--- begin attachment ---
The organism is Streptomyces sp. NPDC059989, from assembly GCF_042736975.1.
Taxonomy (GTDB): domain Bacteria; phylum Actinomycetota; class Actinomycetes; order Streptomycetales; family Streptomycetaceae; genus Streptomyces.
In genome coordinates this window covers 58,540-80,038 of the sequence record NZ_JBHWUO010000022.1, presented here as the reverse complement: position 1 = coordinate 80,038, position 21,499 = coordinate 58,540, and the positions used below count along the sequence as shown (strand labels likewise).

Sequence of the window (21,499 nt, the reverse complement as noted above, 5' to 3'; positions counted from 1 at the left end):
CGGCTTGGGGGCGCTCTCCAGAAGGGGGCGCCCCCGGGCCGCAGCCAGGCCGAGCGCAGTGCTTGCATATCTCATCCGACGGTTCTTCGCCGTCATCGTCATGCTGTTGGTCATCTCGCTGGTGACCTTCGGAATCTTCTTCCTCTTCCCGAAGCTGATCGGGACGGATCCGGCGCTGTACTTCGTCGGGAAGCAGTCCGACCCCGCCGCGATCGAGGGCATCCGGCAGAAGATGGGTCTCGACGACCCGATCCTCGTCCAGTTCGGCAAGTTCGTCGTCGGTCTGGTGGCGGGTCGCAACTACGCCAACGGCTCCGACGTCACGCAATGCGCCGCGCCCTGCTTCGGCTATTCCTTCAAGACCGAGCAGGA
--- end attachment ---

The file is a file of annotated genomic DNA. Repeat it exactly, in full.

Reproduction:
The organism is Streptomyces sp. NPDC059989, from assembly GCF_042736975.1.
Taxonomy (GTDB): domain Bacteria; phylum Actinomycetota; class Actinomycetes; order Streptomycetales; family Streptomycetaceae; genus Streptomyces.
In genome coordinates this window covers 58,540-80,038 of the sequence record NZ_JBHWUO010000022.1, presented here as the reverse complement: position 1 = coordinate 80,038, position 21,499 = coordinate 58,540, and the positions used below count along the sequence as shown (strand labels likewise).

Sequence of the window (21,499 nt, the reverse complement as noted above, 5' to 3'; positions counted from 1 at the left end):
CGGCTTGGGGGCGCTCTCCAGAAGGGGGCGCCCCCGGGCCGCAGCCAGGCCGAGCGCAGTGCTTGCATATCTCATCCGACGGTTCTTCGCCGTCATCGTCATGCTGTTGGTCATCTCGCTGGTGACCTTCGGAATCTTCTTCCTCTTCCCGAAGCTGATCGGGACGGATCCGGCGCTGTACTTCGTCGGGAAGCAGTCCGACCCCGCCGCGATCGAGGGCATCCGGCAGAAGATGGGTCTCGACGACCCGATCCTCGTCCAGTTCGGCAAGTTCGTCGTCGGTCTGGTGGCGGGTCGCAACTACGCCAACGGCTCCGACGTCACGCAATGCGCCGCGCCCTGCTTCGGCTATTCCTTCAAGACCGAGCAGGA